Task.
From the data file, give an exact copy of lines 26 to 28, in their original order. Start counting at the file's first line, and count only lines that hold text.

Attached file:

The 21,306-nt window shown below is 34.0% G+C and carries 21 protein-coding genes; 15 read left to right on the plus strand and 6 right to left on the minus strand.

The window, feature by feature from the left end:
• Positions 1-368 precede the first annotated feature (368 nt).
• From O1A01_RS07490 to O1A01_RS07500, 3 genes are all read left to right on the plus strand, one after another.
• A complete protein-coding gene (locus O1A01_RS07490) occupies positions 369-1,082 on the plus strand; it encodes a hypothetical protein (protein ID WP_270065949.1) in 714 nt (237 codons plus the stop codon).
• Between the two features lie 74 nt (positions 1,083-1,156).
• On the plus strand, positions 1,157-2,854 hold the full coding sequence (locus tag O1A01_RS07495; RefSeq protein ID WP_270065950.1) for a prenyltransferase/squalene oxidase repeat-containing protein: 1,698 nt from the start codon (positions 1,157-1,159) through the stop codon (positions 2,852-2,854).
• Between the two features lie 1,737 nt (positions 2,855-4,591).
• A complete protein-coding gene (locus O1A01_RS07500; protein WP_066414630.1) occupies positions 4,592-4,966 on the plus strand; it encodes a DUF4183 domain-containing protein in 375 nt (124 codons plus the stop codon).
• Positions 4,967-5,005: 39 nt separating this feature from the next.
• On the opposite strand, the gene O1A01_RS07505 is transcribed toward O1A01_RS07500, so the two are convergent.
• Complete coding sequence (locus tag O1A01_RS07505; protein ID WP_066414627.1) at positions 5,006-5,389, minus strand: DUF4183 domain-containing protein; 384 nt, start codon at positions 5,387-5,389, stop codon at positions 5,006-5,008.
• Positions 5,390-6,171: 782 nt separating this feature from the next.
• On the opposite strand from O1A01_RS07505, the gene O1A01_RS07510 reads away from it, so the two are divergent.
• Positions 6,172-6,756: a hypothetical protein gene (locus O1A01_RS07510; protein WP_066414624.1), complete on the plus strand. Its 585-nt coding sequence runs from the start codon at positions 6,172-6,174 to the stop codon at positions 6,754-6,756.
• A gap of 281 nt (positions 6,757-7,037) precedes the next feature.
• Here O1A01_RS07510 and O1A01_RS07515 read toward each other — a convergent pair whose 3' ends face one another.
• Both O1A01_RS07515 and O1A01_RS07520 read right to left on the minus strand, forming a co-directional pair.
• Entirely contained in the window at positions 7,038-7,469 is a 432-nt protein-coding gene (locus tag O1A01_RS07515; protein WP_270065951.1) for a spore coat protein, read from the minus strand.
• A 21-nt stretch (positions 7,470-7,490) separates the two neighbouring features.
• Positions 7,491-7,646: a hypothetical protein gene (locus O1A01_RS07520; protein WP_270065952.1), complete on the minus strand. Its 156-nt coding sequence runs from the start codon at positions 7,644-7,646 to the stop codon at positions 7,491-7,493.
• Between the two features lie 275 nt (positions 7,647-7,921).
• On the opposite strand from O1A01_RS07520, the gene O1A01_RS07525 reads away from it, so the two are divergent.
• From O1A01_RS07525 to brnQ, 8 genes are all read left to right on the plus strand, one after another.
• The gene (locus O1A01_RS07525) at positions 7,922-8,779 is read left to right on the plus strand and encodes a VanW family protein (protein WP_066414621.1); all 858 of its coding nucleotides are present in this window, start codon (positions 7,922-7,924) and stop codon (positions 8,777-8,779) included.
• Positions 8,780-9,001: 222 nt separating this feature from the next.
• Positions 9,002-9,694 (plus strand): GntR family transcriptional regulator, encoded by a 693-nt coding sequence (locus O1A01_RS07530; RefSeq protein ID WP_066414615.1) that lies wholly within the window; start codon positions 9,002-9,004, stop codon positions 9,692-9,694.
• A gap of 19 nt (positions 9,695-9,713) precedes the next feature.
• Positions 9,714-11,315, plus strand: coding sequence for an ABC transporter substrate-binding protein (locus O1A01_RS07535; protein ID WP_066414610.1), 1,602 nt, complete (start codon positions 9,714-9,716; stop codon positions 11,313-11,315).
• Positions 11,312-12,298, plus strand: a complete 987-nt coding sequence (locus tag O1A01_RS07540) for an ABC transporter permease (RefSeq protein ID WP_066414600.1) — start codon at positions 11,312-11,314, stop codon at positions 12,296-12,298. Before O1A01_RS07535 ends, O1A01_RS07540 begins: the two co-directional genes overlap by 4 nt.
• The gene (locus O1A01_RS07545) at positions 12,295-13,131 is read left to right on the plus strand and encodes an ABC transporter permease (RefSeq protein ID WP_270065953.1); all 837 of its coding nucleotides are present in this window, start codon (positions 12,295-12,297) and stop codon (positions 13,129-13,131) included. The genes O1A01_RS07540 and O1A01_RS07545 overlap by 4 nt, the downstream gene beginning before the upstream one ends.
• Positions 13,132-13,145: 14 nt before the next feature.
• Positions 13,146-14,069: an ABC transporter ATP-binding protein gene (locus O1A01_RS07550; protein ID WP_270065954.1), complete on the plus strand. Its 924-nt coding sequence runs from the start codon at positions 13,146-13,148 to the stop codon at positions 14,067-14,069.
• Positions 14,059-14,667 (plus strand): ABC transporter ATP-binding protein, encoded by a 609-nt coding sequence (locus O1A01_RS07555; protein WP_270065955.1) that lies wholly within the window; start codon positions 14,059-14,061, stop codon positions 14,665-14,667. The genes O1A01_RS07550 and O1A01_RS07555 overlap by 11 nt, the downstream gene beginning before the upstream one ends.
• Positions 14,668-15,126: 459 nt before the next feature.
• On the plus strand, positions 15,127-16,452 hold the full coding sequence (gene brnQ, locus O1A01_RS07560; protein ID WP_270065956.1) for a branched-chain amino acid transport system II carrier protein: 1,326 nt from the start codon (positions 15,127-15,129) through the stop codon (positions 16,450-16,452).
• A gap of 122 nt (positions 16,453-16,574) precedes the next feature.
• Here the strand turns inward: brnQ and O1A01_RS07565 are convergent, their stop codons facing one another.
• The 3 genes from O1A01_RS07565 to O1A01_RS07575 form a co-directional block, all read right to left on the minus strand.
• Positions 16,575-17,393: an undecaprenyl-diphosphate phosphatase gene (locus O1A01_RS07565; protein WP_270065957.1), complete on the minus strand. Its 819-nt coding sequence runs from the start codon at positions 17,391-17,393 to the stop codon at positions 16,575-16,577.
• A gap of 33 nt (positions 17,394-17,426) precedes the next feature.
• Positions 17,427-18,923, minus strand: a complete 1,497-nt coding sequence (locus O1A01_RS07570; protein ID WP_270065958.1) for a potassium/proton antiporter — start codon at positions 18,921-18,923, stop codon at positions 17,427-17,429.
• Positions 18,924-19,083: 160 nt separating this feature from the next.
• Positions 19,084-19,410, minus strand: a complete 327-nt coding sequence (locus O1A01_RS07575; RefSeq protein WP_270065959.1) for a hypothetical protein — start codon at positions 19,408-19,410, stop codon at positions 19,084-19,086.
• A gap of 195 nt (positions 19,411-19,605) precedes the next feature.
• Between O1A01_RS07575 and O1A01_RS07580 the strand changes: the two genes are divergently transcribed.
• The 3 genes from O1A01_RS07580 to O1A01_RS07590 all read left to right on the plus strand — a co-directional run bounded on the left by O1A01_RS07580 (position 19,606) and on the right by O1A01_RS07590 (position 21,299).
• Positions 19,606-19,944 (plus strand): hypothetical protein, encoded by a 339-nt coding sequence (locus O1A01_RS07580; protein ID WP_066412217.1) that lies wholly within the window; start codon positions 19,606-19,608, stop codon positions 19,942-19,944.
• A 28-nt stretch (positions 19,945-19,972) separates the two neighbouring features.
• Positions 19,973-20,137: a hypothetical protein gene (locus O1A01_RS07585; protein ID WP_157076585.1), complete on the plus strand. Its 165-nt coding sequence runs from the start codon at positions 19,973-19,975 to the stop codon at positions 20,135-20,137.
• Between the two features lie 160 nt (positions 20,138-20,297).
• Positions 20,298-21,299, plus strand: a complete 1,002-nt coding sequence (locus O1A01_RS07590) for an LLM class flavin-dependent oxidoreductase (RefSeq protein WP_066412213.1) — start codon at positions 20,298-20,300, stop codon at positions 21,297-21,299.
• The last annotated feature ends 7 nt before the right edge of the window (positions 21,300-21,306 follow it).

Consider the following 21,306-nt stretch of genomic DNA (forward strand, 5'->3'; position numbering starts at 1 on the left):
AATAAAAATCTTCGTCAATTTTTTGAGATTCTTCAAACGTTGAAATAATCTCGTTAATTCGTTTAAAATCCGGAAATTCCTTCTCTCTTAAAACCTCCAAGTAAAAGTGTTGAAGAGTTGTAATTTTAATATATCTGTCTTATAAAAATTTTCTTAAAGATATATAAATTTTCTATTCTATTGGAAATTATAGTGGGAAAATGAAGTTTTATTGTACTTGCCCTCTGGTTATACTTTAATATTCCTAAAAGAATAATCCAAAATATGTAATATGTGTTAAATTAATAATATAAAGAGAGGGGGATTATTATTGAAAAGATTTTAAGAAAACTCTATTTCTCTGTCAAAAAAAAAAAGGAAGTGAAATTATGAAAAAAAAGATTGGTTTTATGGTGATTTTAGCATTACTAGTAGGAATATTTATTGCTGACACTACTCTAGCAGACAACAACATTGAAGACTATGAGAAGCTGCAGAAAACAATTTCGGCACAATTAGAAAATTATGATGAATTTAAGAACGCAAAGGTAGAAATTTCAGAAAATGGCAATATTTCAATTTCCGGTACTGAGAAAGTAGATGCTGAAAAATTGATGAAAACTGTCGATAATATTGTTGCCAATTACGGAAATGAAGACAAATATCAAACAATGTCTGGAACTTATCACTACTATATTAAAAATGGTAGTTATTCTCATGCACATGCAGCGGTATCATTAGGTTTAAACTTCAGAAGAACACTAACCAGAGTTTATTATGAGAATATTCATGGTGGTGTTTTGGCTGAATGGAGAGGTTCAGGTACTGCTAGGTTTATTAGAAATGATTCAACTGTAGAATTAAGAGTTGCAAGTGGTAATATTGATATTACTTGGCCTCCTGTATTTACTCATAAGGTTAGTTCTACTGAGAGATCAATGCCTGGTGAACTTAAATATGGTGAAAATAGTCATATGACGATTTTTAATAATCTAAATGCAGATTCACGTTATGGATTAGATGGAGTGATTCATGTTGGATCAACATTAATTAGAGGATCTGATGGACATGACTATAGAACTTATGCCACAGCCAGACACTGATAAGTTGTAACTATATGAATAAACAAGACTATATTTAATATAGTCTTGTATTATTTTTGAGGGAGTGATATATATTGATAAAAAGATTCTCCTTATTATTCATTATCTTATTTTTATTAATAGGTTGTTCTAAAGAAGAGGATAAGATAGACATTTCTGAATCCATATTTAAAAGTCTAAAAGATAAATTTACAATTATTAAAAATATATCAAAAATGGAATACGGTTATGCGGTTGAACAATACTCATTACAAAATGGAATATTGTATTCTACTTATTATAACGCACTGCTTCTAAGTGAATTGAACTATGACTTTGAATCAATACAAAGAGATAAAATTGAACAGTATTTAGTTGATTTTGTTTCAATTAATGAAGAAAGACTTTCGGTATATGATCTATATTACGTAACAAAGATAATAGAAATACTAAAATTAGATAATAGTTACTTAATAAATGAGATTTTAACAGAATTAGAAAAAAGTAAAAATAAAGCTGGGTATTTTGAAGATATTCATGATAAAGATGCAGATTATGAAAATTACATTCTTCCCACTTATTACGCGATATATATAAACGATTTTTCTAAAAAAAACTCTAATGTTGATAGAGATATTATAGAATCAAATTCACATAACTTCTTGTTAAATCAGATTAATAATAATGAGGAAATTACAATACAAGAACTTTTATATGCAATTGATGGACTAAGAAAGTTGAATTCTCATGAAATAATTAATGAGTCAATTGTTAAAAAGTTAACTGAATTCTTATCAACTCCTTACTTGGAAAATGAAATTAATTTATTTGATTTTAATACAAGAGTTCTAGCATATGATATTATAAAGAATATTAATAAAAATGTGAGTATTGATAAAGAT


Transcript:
• Positions 8,780-9,001: 222 nt separating this feature from the next.
• Positions 9,002-9,694 (plus strand): GntR family transcriptional regulator, encoded by a 693-nt coding sequence (locus O1A01_RS07530; RefSeq protein ID WP_066414615.1) that lies wholly within the window; start codon positions 9,002-9,004, stop codon positions 9,692-9,694.
• A gap of 19 nt (positions 9,695-9,713) precedes the next feature.